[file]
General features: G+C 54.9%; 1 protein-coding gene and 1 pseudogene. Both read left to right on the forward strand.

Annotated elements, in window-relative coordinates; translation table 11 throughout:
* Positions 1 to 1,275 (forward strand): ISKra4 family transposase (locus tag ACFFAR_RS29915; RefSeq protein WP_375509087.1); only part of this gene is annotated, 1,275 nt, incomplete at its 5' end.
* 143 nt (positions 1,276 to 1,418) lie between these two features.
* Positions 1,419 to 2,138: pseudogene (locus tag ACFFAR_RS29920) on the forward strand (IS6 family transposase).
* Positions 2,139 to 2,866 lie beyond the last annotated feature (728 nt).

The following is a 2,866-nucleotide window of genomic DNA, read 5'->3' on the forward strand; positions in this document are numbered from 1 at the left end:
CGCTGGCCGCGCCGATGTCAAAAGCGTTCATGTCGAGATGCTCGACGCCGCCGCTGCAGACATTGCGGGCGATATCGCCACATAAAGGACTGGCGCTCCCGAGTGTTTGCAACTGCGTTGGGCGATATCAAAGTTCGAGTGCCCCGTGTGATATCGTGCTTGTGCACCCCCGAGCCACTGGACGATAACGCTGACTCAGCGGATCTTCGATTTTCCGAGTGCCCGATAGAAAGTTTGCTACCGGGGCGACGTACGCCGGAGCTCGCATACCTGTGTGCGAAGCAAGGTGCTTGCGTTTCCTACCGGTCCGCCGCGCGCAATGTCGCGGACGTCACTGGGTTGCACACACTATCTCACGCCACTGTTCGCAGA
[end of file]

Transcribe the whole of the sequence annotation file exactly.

General features: G+C 54.9%; 1 protein-coding gene and 1 pseudogene. Both read left to right on the forward strand.

Annotated elements, in window-relative coordinates; translation table 11 throughout:
* Positions 1 to 1,275 (forward strand): ISKra4 family transposase (locus tag ACFFAR_RS29915; RefSeq protein WP_375509087.1); only part of this gene is annotated, 1,275 nt, incomplete at its 5' end.
* 143 nt (positions 1,276 to 1,418) lie between these two features.
* Positions 1,419 to 2,138: pseudogene (locus tag ACFFAR_RS29920) on the forward strand (IS6 family transposase).
* Positions 2,139 to 2,866 lie beyond the last annotated feature (728 nt).

The following is a 2,866-nucleotide window of genomic DNA, read 5'->3' on the forward strand; positions in this document are numbered from 1 at the left end:
CGCTGGCCGCGCCGATGTCAAAAGCGTTCATGTCGAGATGCTCGACGCCGCCGCTGCAGACATTGCGGGCGATATCGCCACATAAAGGACTGGCGCTCCCGAGTGTTTGCAACTGCGTTGGGCGATATCAAAGTTCGAGTGCCCCGTGTGATATCGTGCTTGTGCACCCCCGAGCCACTGGACGATAACGCTGACTCAGCGGATCTTCGATTTTCCGAGTGCCCGATAGAAAGTTTGCTACCGGGGCGACGTACGCCGGAGCTCGCATACCTGTGTGCGAAGCAAGGTGCTTGCGTTTCCTACCGGTCCGCCGCGCGCAATGTCGCGGACGTCACTGGGTTGCACACACTATCTCACGCCACTGTTCGCAGA